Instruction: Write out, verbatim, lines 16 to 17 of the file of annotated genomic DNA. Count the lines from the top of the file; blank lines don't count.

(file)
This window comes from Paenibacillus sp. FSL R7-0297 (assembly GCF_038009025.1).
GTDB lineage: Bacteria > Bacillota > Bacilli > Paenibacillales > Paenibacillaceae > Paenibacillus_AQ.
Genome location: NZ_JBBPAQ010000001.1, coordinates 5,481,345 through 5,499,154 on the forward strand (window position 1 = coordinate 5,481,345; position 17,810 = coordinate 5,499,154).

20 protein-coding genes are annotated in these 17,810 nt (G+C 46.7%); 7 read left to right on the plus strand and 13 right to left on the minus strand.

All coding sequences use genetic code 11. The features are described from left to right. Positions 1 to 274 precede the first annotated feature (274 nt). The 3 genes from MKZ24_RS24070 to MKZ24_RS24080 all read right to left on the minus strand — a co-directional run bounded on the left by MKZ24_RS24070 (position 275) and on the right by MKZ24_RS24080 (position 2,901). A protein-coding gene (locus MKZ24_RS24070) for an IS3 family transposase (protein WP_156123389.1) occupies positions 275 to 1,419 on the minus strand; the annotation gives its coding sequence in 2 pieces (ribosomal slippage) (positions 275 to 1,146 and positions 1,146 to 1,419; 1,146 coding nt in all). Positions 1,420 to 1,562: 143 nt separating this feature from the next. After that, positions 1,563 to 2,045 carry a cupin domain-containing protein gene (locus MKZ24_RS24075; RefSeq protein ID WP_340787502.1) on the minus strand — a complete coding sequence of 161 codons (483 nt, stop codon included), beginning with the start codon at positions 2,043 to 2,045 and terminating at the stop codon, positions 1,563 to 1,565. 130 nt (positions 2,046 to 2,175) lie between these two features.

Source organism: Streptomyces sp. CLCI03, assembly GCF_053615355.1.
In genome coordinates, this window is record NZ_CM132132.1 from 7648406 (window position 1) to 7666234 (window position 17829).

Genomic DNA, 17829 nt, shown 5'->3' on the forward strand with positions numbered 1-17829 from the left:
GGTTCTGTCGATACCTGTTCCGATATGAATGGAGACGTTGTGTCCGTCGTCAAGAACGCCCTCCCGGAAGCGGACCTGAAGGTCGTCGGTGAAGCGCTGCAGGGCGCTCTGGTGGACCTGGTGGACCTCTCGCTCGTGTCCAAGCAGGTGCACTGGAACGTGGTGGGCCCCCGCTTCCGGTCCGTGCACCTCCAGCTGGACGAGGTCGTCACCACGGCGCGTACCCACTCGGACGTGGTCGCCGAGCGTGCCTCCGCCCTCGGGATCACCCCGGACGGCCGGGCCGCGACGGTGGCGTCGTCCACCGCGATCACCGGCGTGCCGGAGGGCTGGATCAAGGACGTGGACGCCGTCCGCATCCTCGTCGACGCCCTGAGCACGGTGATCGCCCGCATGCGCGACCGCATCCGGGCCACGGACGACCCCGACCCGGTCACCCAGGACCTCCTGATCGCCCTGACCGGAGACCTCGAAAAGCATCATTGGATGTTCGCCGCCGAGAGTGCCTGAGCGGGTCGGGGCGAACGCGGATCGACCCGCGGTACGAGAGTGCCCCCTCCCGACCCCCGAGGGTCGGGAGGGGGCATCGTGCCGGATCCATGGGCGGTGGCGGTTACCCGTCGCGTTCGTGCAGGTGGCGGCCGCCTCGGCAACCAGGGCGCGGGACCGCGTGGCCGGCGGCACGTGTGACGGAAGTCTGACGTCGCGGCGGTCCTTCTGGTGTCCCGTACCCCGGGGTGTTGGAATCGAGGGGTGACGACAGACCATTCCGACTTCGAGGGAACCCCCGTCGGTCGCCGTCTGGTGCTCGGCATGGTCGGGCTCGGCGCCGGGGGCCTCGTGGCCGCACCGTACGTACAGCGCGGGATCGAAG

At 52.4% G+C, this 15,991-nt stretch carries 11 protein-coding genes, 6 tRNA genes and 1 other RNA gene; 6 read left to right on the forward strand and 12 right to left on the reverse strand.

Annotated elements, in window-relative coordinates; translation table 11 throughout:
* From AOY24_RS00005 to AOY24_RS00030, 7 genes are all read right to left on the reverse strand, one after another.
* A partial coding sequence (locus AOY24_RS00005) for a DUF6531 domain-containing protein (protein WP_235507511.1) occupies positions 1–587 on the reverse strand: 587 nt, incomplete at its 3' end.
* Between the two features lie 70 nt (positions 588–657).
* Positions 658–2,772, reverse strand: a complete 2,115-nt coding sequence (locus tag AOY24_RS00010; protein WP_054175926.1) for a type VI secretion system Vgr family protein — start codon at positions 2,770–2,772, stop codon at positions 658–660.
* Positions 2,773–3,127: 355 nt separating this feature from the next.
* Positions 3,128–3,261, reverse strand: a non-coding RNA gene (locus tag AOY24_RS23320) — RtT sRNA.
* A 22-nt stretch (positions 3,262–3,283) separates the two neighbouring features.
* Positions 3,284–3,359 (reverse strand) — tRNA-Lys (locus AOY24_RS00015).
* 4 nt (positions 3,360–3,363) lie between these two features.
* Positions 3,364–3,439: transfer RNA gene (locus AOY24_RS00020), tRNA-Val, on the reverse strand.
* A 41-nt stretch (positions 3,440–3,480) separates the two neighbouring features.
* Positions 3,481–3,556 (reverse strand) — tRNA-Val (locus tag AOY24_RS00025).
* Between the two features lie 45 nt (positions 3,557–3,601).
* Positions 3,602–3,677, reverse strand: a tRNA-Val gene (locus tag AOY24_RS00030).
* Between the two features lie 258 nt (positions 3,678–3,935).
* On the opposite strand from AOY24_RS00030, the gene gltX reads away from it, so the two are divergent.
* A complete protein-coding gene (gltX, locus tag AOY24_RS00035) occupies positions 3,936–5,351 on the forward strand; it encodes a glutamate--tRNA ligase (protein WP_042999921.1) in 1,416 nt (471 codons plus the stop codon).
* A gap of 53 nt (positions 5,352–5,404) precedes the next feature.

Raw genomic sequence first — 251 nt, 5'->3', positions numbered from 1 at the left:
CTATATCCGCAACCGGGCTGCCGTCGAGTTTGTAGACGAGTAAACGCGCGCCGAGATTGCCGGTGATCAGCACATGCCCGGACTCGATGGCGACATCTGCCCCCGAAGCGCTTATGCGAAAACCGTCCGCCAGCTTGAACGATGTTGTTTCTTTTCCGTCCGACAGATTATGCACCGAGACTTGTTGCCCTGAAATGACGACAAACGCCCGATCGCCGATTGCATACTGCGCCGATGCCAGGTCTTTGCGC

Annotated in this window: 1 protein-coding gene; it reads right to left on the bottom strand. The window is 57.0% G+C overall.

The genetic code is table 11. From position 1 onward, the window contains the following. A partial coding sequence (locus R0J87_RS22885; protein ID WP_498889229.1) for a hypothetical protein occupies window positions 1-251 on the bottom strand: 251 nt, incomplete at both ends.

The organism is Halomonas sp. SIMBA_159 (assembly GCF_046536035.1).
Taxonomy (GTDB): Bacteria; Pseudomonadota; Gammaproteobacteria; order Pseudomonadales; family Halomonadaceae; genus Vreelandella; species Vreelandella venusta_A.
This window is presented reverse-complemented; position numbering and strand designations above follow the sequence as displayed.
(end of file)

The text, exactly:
* Positions 2,773–3,127: 355 nt separating this feature from the next.
* Positions 3,128–3,261, reverse strand: a non-coding RNA gene (locus tag AOY24_RS23320) — RtT sRNA.